Culture Day is a Japanese holiday that honors the arts, culture, and academic pursuits.
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The holiday is currently observed by Japanese people on November 3 each year. In Japanese, Culture Day is called Bunka no Hi. While Culture Day in Japan is a time to admire existing arts and culture, the holiday also encourages continuous learning and personal expression.
Culture Day is a fairly modern holiday, but it is derived from events that occurred during the 19th and 20th centuries. Before Culture Day existed, November 3 was a day that celebrated the birthday of the Meiji Emperor. This birthday celebration began in 1868. In 1927, the birthday celebration of the Meiji Emperor was moved to a different day. November 3 was no longer a holiday for about 20 years.
In 1946, the Japanese government made the decision to make November 3 a holiday that would honor Japan’s new outlook for the future. In 1947, the first Culture Day was celebrated on November 3. This was a day that would celebrate some of the changes that were implemented into Japanese society by the new constitution that was created by Emperor Hirohito and American forces.
Prior to the conclusion of World War II, Japan’s government was becoming totalitarian as many aspects of society were militarized. During this time, many human rights such as freedom of expression were uncommon. This situation changed entirely after the new Japanese constitution was implemented after the war. With a constitutional monarchy system that introduced some basic human rights, Japanese citizens were able to enjoy academic pursuits, culture, and the arts. Today, people continue to observe Culture Day as a way of honoring free thinking, human rights, and prosperity.
Culture Day is widely celebrated across Japan by scholars, students, and people with an appreciation for any aspect of culture or academics.
Many people will use Culture Day as an opportunity to visit an art exhibition at a museum or city center. There are often special exhibits that follow a certain historical period or genre of art. For example, many art show organizers display art that is related to Edo or Feudal Japan.
Tradition and History
Culture Day is also a time to reflect for Japanese citizens to reflect on their nation’s rich history. On Culture Day, there are often many lectures and informative exhibits that teach people about certain Japanese eras. These lectures and exhibits will cover a range of topics, including traditional clothing, language, anthropology, and military studies. Regardless of whether a person is interest in the Meiji Restoration or Ancient Japan, Culture Day usually offers opportunities for everyone.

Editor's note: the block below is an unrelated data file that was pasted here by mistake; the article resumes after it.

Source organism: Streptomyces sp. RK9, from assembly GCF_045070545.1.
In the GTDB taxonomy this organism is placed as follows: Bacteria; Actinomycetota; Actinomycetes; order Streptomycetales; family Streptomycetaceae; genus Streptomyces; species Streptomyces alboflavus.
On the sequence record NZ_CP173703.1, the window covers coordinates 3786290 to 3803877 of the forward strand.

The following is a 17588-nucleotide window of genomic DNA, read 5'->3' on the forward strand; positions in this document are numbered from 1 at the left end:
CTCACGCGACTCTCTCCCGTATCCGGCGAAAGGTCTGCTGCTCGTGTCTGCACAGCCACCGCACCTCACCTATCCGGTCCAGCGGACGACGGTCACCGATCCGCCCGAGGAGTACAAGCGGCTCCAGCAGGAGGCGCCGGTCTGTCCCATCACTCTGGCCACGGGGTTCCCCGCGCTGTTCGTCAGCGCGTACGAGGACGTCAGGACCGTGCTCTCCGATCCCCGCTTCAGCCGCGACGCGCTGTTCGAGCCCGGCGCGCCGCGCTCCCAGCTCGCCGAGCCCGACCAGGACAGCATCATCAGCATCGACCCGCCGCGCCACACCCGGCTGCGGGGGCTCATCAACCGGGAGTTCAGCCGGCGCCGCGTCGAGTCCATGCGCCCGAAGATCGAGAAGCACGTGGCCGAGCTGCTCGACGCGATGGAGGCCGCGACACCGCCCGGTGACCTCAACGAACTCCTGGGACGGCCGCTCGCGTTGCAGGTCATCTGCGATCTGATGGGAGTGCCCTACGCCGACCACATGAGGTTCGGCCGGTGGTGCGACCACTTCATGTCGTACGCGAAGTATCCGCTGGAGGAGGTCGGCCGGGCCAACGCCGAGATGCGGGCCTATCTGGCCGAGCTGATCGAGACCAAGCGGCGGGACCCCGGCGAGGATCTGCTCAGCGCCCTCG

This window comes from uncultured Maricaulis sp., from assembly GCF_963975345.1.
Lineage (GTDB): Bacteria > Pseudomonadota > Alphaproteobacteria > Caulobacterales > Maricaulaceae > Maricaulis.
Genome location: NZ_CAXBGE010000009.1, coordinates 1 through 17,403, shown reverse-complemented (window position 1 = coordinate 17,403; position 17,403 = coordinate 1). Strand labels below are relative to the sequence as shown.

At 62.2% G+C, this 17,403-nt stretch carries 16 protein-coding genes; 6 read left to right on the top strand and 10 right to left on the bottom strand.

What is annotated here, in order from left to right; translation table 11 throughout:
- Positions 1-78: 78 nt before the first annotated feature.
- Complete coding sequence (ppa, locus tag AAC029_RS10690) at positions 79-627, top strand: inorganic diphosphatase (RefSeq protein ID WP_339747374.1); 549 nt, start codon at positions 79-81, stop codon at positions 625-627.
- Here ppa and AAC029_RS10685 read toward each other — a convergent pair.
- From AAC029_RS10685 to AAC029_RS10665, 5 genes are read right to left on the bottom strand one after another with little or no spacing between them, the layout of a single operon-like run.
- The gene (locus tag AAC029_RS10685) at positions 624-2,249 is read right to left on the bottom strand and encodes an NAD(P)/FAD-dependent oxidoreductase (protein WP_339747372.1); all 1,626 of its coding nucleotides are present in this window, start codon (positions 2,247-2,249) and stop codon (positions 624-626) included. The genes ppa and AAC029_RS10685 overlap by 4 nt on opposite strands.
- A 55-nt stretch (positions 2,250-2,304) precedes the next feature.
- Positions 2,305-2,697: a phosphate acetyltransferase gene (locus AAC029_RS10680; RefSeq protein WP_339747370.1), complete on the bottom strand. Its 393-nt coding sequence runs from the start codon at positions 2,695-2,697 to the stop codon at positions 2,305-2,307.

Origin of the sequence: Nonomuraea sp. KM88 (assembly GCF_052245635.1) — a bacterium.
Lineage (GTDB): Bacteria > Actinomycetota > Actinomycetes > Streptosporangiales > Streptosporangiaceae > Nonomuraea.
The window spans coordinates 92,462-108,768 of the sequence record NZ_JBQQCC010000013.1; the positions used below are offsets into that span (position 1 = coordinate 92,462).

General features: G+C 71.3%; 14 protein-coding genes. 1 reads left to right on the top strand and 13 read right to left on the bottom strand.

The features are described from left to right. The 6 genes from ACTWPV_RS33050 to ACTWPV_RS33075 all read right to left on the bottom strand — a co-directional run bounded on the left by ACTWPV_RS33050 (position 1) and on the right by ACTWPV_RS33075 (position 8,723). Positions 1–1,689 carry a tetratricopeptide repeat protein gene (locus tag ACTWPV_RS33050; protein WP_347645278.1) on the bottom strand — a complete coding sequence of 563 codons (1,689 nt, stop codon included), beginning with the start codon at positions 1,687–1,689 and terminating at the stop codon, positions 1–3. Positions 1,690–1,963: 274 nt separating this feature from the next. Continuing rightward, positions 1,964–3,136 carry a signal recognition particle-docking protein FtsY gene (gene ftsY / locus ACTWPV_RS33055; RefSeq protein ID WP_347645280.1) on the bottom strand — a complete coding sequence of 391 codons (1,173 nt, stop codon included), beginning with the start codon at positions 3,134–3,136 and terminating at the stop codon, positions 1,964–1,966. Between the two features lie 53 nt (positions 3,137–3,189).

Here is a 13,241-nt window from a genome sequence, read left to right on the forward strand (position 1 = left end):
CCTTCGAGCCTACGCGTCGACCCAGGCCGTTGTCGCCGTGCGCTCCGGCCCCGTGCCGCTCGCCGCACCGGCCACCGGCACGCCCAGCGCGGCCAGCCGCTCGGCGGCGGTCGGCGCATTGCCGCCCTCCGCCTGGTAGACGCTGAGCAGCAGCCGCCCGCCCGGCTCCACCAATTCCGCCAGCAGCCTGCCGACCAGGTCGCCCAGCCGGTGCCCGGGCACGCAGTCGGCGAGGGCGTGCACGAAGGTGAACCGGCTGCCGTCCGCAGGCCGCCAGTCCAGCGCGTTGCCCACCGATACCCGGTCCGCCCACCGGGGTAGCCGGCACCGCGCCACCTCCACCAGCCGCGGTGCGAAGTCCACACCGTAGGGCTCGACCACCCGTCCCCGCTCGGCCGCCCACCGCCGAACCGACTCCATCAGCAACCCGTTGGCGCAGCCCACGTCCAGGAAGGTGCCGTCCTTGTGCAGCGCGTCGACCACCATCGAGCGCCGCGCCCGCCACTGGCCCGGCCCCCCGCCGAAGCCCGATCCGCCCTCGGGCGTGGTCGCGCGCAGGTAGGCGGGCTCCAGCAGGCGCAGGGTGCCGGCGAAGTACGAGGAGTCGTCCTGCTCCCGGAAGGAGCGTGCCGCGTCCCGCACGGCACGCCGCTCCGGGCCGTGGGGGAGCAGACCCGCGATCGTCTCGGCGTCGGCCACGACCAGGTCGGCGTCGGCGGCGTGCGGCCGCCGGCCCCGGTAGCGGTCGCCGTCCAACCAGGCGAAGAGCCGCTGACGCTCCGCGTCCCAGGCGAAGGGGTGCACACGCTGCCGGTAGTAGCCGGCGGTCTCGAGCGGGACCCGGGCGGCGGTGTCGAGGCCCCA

Culture Day is often a major milestone for people that are deeply involved with academic research. On November 3 of each year, university students of all levels and disciplines will unveil all of their hard work that they have spent on performing studies, researching, and testing ideas. These research presentations are usually open to the public. Panel discussions about important academic topics are also held by professionals at major universities.
The Order of Culture Award
Each year on Culture Day, professionals and scholars from various academic disciplines are invited to the Imperial Palace in Tokyo for the Order of Culture award ceremony. At this ceremony, one individual or group will be granted entry into the Order of Culture, an elite Japanese order that honors people who have made significant contributions to the culture, art, or academic pursuits of Japan and the world. This award is not limited to Japanese citizens; people of all nationalities who fill the criteria for the Order of Culture award are eligible.
The Order of Culture award is granted to the winner by the Emperor of Japan himself. This award is closely related to Emperor Showa’s love of learning and academic pursuits. During the ceremony, the new member of the Order of Culture will be provided with a gold badge that is shaped like an orange blossom. The center of the badge has three pieces of jade. The Order of Culture badge is suspended on a purple ribbon, a symbol of the award’s relation to the Emperor of Japan. The Order of Culture was first established in 1937.
Schools and Local Communities
Culture Day is not just for people at universities and museums; many small towns observe the holiday at high schools or town centers through art exhibits and musical performances.
Places to Celebrate the Holiday
The largest cities in Japan are often ideal for observing Culture Day due to their museums, universities, and private art galleries. For people that do not know where to start, Tokyo is a good option. This city is home to the Imperial Palace and various museums such as the National Museum of Nature and Science and the Tokyo Metropolitan Teien Art Museum.
Hakone is also a place that people frequently visit on Culture Day. At Hakone, the Feudal Lord’s Procession is performed each year on Culture Day. The Feudal Lord’s Procession is a parade that is centered around the music, culture, and clothing of Edo Japan.
Culture Day is a time for Japanese citizens to reflect on their freedom to learn and express their beliefs.